Addressing the Issues: "Bag-Free" Therapy
Over the last week, I have written two posts addressing some recent changes and challenges I have been facing in my speech therapy position. As a result, many readers have shared their thoughts, comments and own work experiences in early intervention. This immediate and supportive feedback from the readers has been both encouraging and inspiring, sparking new topics of interest!
One reader brought up the practice of "bag free" therapy. This is a hot topic in our area right now as well and it goes hand-in-hand with "routine-based" therapy. The philosophy is that if we bring bags of toys into the therapy session then we are creating the activity and not really seeing the child in their natural environment.
The way I have been addressing this is by attempting to find the BALANCE between both models. With the "bag free" model there is often less pre-therapy planning involved. It also tends to naturally encourage the input of the parent. They know you are walking into their home and will treat the communication issues on an "as is" basis regardless of what activities the child may be engaged in. For these reasons, I believe "bag free" therapy is often an appropriate and necessary option.
I feel that if this is ALWAYS the therapy model I am using; however then there may be times I am not addressing all the needs of the child. For example, there are times when I want to incorporate a new oral motor tool, so I will bring it along with me. Or, maybe the family does not have many toys for the child to play with for whatever reason and language and play skills are a significant need for this child.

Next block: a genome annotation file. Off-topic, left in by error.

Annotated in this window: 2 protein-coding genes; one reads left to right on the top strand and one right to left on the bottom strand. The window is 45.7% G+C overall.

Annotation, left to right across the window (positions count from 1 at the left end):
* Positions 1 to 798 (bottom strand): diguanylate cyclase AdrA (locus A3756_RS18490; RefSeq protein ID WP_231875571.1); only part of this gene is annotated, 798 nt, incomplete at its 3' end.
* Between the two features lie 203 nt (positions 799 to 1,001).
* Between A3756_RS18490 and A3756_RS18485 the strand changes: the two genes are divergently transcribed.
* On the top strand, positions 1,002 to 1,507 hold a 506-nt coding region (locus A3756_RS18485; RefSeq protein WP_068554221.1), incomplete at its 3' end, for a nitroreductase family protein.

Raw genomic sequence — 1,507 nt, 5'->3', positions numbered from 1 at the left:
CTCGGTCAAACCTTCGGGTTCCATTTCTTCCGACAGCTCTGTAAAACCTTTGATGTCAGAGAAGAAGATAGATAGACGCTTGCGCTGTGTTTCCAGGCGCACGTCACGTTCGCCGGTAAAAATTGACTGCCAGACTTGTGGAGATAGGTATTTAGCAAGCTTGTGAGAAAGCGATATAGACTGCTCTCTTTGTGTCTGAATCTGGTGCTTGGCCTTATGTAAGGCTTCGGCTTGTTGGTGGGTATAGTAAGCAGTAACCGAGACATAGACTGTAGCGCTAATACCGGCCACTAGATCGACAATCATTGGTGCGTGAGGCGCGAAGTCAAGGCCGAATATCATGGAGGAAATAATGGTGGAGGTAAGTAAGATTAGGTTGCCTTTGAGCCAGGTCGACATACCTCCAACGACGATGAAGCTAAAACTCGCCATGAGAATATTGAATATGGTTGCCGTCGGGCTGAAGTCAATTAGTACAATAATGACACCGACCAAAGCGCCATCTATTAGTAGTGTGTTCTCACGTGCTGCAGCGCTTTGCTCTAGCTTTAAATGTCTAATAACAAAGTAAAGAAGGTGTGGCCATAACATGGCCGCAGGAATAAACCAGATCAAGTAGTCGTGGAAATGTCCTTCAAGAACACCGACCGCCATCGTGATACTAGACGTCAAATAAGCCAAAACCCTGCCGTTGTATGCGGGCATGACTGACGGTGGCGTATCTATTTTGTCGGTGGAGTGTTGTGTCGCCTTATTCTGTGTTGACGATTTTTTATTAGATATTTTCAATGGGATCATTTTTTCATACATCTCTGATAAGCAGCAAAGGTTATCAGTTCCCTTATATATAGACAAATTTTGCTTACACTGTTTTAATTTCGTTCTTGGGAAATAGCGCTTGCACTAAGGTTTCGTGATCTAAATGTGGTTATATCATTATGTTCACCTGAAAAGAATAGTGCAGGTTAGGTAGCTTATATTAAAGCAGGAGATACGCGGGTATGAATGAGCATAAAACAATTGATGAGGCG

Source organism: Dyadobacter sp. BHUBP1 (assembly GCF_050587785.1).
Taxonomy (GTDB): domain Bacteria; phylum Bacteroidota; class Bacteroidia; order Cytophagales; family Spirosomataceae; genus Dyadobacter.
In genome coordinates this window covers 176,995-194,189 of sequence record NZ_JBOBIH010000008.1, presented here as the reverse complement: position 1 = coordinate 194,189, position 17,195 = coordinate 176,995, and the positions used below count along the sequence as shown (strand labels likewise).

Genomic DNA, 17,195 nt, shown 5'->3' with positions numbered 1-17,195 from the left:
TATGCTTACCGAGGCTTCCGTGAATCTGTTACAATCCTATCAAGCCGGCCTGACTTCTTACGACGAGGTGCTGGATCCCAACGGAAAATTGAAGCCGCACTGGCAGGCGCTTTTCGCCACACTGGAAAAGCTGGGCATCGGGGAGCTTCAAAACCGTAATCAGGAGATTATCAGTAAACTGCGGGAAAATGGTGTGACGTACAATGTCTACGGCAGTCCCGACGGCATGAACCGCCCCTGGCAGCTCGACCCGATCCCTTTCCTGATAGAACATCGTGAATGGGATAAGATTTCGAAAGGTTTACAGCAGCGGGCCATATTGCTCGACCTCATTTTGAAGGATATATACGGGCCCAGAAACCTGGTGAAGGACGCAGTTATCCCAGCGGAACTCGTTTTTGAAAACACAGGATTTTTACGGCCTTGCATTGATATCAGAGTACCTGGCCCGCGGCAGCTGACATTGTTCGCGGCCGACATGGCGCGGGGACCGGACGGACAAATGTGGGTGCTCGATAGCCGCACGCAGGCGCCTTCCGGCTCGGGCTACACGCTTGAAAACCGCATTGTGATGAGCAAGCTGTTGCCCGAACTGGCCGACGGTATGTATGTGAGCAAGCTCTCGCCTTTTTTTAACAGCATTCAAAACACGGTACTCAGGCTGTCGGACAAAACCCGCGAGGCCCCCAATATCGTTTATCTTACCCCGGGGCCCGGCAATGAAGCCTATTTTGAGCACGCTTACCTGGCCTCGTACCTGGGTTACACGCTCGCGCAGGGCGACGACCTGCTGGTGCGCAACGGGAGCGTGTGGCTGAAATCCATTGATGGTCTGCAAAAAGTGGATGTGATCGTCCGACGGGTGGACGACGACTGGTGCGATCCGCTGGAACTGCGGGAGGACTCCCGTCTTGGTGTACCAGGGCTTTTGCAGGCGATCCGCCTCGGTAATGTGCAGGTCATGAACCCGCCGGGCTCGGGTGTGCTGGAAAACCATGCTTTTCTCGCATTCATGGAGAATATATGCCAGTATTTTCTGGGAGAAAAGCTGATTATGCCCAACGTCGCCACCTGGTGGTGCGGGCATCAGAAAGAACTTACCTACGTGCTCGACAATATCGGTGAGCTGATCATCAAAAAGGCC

Regarding articulation, I also have my "bag of tricks" that I use complete with a mirror, microphone, tape recorder and picture/sound cards that I use to help practice isolated sounds. With many of my "speech only" kiddos with significant articulation issues, I use a speech book, which is always left with the family. They are instructed to add pictures and practice the activities daily. In addition; however I often bring paper and glue activities for the child to complete to add to the book. These activities help them gain the confidence and practice they need to improve their ability to make sounds and be understood by their family members. I feel it is unrealistic to ask every family to have all the different tools that I know can help stimulate speech and language.
If I know I have an activity or toy that will help a child learn and develop a specific skill, I include it in my session. The big picture idea behind this is that the parent will see what the child is capable of and will then attempt to replicate this during their own time with the child. I've given them a reference point. For some parents, they are unsure of how to play with their child and may not know what type of toys to use/buy for speech and language stimulation. By demonstrating what works, I feel I am able to be more effective as a therapist.
I see the advantages and disadvantages of both models and as I stated earlier, I try to use both as I deem appropriate. "Bag free" therapy is a newer concept for me so I would love to hear how other therapists use it and see the benefits in their early intervention speech therapy.